To most people, a battery is a battery. While marine and auto batteries usually look similar, the internal components of these batteries — as well as their design and intended purpose — is often very different.
Marine batteries come in three types: starting (or cranking) batteries, dual purpose batteries, and deep cycle batteries. In this guide, we’re going to explain the differences between these battery types, with a specific focus on deep cycle batteries.
Starting vs. Dual Purpose vs. Deep Cycle
Before we get into the mechanics of deep cycle batteries, it’s important to explain how they differ from starting and dual purpose batteries.
Starting batteries, which are also known as cranking batteries, are designed to discharge a large amount of energy for a short period. This makes them ideal for starting engines, such as an automotive engine or an inboard or outboard marine engine.
Instead of discharging a large amount of energy for a short period, deep cycle batteries are designed to discharge a small amount of energy over a long period, often until most of the battery’s capacity has been discharged.
One way to think of this difference is by visualizing a sprinter and a marathon runner. A starting battery performs like the sprinter, delivering lots of power before running out of breath. The deep cycle battery is the marathon runner, offering less speed but much greater endurance.
Dual purpose batteries are capable of starting engines and deep cycling, although they usually can’t match the performance of a dedicated deep cycle battery.
How deep cycle batteries work
The biggest difference between a deep cycle battery and a typical starter battery is the amount of energy it discharges and the way in which the energy is discharged.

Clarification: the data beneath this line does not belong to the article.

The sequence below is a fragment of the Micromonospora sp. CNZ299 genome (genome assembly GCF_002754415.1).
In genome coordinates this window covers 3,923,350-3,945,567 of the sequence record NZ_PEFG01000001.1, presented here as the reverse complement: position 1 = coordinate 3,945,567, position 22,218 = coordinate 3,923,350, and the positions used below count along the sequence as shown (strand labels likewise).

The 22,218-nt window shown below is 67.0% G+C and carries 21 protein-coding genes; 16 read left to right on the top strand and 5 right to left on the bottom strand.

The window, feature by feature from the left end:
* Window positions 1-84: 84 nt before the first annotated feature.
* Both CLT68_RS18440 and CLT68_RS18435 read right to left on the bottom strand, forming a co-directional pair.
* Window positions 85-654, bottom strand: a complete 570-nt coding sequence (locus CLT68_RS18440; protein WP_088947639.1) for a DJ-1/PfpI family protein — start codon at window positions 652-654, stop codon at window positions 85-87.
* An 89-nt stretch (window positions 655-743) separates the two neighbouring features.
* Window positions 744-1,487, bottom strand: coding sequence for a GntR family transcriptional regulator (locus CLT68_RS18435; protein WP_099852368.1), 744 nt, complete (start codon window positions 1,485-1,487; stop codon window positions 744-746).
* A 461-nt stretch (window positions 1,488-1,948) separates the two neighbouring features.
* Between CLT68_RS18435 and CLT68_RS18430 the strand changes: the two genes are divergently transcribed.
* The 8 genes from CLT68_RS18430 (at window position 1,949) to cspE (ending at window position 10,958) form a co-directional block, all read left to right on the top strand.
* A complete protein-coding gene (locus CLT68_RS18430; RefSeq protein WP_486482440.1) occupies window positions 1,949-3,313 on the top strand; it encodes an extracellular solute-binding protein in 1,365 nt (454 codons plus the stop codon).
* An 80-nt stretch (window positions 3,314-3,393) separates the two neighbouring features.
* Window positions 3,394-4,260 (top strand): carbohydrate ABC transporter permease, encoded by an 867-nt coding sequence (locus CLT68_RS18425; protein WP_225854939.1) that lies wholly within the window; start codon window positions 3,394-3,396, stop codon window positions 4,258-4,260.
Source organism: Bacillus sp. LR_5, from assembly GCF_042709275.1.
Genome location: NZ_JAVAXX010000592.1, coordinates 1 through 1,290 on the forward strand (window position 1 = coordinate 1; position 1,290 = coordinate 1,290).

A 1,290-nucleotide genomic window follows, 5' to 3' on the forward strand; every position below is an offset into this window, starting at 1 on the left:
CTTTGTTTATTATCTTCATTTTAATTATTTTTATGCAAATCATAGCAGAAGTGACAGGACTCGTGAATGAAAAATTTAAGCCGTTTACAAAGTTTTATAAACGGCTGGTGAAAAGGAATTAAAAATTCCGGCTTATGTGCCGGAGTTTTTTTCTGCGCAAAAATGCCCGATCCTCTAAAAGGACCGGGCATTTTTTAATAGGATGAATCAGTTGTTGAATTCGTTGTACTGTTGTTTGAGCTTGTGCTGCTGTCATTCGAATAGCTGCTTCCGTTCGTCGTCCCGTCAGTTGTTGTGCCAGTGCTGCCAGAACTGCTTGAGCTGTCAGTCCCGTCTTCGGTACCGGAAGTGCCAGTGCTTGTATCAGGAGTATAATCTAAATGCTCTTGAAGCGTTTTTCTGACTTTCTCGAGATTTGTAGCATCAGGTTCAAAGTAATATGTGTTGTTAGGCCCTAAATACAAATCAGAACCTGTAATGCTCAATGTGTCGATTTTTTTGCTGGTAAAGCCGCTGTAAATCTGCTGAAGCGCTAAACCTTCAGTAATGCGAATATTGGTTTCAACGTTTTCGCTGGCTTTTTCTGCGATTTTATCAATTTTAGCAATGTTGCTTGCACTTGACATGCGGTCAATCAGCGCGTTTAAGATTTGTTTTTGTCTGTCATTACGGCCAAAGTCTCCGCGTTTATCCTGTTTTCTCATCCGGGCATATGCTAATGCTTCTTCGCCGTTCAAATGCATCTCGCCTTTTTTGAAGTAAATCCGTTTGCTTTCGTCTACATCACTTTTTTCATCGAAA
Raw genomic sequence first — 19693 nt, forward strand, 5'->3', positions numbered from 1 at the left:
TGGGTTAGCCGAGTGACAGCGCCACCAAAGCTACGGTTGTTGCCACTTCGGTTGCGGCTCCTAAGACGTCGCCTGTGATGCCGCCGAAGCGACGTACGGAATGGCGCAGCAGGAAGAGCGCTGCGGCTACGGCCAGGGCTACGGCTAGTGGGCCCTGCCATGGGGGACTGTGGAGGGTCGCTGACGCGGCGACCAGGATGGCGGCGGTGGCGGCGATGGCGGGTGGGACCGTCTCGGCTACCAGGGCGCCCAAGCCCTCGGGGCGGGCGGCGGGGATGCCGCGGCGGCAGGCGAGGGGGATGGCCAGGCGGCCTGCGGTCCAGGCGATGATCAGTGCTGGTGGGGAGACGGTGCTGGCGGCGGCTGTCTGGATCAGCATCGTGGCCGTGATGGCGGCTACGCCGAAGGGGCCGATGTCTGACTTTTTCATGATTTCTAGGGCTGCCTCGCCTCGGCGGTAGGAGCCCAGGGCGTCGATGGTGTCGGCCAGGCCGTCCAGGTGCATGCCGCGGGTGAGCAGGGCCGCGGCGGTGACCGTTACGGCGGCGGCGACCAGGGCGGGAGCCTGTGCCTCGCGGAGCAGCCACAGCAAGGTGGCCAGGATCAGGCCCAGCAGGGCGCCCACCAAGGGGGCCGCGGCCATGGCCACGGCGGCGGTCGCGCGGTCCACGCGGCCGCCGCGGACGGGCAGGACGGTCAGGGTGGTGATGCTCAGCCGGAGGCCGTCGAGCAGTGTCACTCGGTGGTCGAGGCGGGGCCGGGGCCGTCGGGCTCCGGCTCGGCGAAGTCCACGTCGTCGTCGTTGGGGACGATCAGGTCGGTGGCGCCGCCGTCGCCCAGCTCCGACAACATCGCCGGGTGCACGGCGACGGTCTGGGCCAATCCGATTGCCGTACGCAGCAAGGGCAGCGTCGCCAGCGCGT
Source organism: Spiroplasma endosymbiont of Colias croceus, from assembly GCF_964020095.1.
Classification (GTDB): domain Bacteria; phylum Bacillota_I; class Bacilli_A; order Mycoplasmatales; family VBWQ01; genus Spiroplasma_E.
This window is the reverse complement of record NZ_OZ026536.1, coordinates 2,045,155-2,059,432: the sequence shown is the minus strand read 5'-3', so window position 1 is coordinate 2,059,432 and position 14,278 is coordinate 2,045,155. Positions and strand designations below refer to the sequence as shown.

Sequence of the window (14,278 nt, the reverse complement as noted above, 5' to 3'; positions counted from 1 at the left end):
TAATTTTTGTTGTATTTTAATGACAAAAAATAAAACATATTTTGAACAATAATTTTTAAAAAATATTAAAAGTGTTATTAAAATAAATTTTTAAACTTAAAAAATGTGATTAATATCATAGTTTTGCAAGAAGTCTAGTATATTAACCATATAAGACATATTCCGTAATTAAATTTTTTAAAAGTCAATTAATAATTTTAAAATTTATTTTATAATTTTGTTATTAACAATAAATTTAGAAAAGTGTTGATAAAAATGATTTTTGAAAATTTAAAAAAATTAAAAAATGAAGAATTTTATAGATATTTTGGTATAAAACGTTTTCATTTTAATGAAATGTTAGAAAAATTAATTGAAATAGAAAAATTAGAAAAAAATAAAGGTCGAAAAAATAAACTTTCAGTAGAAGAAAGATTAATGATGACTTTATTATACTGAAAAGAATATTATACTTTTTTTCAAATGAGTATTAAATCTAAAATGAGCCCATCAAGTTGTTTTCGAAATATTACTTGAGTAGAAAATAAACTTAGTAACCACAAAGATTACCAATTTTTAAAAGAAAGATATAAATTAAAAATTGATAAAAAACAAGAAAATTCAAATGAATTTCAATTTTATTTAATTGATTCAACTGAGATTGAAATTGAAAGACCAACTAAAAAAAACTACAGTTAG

Deep cycle batteries are designed specifically to discharge a large percentage of their capacity, in a process called “deep discharge.” Starter batteries, on the other hand, are only designed to discharge a small amount of energy at any time.
When a starter battery is deeply discharged, it can suffer damage that affects the battery’s total lifespan and ability to charge to capacity.
Most deep cycle batteries are built to discharge up to 75% of their capacity without suffering any damage. The “safe” amount of energy to discharge varies from manufacturer to manufacturer — some batteries are designed for a 45% discharge, while others can discharge 75% or more of their total energy capacity without any negative effects on long-term performance.
Uses of deep cycle batteries
Because deep cycle batteries are designed to discharge a small amount of energy over a longer period than starter batteries, they’re most commonly used for appliances and motors that require a steady, consistent supply of energy.
For example, a trolling motor — which uses electricity to power a propellor — works best using a deep cycle battery. For larger, more powerful trolling motors, several deep cycle batteries can be connected in series and used as a power source.
Deep cycle batteries are also used to power small vehicles, such as electrical wheelchairs, golf carts, and forklifts. Many of the instruments and navigational devices inside a boat draw energy from a deep cycle battery when the inboard or outboard motor is inactive.
Finally, deep cycle batteries — especially larger batteries — are often used as storage batteries for solar and other renewable energy systems.
Deep cycle batteries and amp hours
Most deep cycle batteries are rated in Amp hours (Ah) — a unit that measures the amount of energy the battery can supply over a long period. For example, a battery rated at 1Ah is capable of supplying a one amp current over a period of one hour.
Small deep cycle marine batteries usually have ratings of 25-50Ah, while larger batteries are usually rated at 100Ah.
While amp hours might seem like a measure of time, the actual amount of time a deep cycle battery can act as a power source depends on the current required by your trolling motor, or other electrical devices.
The greater the current, the faster the battery’s capacity will be depleted. This makes it vital to understand the amount of energy required by your trolling motor or electrical equipment before you select a deep cycle battery.
Do you need a deep cycle battery?
If you need to power a trolling motor, store energy generated by your renewable energy system or operate 12v appliances, a deep cycle battery is probably the right choice for you. Our guide to the best batteries for a trolling motor lists several reliable deep cycle and dual purpose batteries.